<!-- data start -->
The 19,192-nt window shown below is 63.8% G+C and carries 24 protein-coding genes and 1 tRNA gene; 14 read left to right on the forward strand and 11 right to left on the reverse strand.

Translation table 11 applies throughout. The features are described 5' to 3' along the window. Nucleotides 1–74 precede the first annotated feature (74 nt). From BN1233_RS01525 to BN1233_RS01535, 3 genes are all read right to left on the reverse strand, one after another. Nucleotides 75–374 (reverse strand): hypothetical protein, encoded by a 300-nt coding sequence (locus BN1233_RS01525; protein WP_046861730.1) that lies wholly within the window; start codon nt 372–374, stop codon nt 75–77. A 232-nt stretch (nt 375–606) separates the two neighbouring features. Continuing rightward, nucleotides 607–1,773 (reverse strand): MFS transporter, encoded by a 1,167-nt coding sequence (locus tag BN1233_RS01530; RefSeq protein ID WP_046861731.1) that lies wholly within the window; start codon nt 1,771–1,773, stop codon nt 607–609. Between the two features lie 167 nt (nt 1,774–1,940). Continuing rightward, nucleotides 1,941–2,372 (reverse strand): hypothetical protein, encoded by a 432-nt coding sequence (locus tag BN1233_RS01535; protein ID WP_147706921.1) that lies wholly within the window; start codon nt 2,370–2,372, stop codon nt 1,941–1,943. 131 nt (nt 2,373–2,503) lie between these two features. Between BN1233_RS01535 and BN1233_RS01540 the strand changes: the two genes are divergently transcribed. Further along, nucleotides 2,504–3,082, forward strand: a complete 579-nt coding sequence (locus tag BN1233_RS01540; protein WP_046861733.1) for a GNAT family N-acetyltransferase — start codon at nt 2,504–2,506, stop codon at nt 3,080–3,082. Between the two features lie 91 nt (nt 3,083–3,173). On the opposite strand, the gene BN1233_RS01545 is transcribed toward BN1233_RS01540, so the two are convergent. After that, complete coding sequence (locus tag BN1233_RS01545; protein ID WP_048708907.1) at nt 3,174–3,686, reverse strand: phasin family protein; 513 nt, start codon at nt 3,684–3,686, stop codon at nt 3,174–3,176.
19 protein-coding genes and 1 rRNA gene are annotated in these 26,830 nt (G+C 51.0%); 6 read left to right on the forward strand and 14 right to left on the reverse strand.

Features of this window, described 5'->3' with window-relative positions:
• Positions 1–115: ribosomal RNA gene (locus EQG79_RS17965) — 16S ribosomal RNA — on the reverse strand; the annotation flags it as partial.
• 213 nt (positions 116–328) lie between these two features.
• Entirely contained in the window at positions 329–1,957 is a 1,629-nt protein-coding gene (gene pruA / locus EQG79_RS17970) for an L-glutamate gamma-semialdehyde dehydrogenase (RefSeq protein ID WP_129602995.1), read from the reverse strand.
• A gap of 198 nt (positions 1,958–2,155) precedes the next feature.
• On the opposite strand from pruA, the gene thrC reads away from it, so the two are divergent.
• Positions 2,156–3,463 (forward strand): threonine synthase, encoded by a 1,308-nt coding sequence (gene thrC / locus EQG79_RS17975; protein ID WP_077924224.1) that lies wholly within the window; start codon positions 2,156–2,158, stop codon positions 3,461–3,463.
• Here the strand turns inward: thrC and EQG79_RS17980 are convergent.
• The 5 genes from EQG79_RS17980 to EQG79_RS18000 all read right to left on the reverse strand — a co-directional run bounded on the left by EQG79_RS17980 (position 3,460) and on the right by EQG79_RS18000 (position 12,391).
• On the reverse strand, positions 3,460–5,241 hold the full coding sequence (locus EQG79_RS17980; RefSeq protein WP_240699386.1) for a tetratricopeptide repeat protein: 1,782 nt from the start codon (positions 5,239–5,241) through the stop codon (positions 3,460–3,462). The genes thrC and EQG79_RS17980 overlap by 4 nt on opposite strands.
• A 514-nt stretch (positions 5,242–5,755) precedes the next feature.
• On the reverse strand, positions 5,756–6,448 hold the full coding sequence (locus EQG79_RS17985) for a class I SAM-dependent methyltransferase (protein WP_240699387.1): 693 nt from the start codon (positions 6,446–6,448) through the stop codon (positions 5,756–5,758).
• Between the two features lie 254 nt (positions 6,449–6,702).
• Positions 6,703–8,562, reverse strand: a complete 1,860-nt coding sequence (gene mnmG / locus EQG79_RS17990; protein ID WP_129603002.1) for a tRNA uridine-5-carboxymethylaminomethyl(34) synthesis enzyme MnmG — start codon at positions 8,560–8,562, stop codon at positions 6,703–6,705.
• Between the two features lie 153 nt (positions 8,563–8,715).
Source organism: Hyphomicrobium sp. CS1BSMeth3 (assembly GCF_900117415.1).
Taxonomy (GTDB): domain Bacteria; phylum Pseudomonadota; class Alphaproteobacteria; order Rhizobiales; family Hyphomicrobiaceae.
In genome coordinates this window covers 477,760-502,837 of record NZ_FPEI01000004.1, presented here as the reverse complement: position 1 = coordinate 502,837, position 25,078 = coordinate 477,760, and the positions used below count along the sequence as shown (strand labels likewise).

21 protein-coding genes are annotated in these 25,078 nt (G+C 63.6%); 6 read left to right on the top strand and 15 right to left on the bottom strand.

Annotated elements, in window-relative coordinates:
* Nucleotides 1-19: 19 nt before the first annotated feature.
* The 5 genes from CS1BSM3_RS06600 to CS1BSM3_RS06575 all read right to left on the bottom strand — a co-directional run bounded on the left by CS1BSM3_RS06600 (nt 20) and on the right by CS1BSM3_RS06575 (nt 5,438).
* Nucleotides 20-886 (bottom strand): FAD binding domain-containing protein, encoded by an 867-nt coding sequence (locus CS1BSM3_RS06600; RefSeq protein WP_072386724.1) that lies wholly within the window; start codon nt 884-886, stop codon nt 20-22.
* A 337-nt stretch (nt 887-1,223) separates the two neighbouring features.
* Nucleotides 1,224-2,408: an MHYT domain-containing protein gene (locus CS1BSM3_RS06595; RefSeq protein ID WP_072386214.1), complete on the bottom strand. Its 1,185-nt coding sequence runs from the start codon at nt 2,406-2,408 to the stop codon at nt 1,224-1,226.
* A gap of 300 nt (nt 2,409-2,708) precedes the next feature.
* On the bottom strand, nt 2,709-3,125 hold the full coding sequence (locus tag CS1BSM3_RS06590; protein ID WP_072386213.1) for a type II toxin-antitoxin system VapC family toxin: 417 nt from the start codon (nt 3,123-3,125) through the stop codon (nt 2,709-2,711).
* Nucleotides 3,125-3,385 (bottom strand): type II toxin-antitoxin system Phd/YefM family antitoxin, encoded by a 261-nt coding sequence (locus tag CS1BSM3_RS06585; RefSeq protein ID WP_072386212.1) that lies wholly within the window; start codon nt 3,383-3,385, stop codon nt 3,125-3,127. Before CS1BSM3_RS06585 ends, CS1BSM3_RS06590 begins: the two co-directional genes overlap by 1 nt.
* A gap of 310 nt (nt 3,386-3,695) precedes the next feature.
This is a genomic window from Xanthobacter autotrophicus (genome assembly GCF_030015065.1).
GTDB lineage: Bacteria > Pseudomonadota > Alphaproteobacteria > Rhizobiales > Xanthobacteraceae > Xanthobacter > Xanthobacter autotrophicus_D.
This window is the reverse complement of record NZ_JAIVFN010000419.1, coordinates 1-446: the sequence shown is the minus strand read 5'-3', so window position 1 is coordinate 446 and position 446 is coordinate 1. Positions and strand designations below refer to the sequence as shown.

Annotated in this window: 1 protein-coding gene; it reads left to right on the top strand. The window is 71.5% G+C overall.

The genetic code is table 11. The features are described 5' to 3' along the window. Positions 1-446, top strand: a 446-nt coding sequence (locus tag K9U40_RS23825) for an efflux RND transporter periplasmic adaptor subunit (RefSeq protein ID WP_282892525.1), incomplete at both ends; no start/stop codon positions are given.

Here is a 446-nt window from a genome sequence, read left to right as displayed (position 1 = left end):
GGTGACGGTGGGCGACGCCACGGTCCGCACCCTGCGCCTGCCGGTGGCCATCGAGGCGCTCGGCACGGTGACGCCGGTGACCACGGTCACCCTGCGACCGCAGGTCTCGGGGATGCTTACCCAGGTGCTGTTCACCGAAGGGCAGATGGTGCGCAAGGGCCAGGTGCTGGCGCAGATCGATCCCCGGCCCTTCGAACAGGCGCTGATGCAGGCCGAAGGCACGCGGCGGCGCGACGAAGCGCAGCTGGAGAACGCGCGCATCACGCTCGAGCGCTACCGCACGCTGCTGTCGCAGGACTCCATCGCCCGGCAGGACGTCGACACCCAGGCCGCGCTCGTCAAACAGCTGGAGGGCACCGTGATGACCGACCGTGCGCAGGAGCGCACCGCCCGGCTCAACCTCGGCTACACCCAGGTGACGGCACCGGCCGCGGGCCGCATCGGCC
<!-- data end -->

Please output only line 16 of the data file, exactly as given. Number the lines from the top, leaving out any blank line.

• Between the two features lie 254 nt (positions 6,449–6,702).